Film Comment Selects 2007

Film Comment Selects 2007

 

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This year’s “Film Comment Selects” program collects 18 features that span the full spectrum of the cine-world stage: 11 U.S. premieres, one New York premiere, and six films sans distribution in this country. Courtesy of the editors and contributors of Film Comment, the program revels in the new and old, and modes of expression both conventional and avant-garde. (Two films we couldn’t sample, James Benning’s Ten Skies and 13 Lakes, could be the program’s must-not-miss events.) Last year’s slate featured a spotlight on Raúl Ruiz and a focus on Elaine May. No such tributes this year, but the program does include two stellar retrospectives: a screening of Frank Perry’s 1972 film Play It As It Lays and the director’s cut of the great Robert Aldrich’s 1977 political thriller Twilight’s Last Gleaming, starring Burt Lancaster and Charles Durning. Fret not if you can’t get to Aki Kaurismäki’s Lights in the Dusk, Paul Verhoeven’s Black Book, Jean-Claude Brisseu’s Exterminating Angels and Johnnie To’s Exiled—all are coming soon to an arthouse near you—but this may be your only chance to see Pedro Costa’s acclaimed Colossal Youth, Marwan Hamed’s The Yacoubian Building, and the last collaboration between Jean-Marie Straub and Danièle Huillet, These Encounters of Theirs. For a full schedule of films and ticket information please see the festival’s main program. Plan wisely. Ed Gonzalez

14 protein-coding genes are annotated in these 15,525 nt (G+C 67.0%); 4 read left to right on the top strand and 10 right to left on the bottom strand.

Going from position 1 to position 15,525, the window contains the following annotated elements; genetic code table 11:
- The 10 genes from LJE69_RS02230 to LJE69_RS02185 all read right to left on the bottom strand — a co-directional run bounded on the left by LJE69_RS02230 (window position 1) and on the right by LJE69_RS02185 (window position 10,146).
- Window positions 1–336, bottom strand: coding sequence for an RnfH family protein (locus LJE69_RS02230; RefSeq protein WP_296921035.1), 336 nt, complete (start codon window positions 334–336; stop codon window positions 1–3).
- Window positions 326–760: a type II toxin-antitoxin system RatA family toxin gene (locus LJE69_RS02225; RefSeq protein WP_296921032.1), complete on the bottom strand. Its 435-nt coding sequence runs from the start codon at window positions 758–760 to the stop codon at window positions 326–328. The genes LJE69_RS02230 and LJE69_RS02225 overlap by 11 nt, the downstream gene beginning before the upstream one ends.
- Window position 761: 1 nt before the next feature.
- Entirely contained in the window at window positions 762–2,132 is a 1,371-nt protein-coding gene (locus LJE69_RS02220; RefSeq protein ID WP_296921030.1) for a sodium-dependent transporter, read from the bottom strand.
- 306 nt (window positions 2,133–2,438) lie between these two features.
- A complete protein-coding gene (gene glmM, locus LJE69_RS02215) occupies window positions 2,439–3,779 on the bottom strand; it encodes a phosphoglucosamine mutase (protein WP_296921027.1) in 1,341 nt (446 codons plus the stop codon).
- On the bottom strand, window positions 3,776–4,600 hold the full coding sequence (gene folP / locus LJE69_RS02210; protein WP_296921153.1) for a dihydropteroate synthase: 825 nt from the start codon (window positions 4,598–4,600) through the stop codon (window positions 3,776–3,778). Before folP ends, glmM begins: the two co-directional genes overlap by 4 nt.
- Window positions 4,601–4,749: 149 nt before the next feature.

Bardo (Lin Tay-jou, 2005)

Taiwanese director Lin Tay-jou’s three-part video Bardo (borrowed from a Sanskrit word literally translated as “between two things”) is only sporadically effective. This can mostly be attributed to the work’s glaucoma-by-way-of-Vaseline visual style, so homogenous in its textures that it calls constant attention to the haphazard, obvious symbolism in which Lin’s effort engages. It’s a problem frequently encountered in visual media riffs on religious texts—Lin may know his Tibetan Book of the Dead inside and out, but his image-music-text interplay (pompously skirting apocalypse) is the work of an outsider as opposed to an obsessive. An end-times grab-bag with more than its fair share of booby prizes, Bardo occasionally hits on a resonant image (a duck wallowing in blood that may or may not be its own) and—in its use of the Taipei escalator that served as a memorable location in Tsai Ming-liang’s The River—attains a measure of the profundity it so desperately grasps at otherwise. Keith Uhlich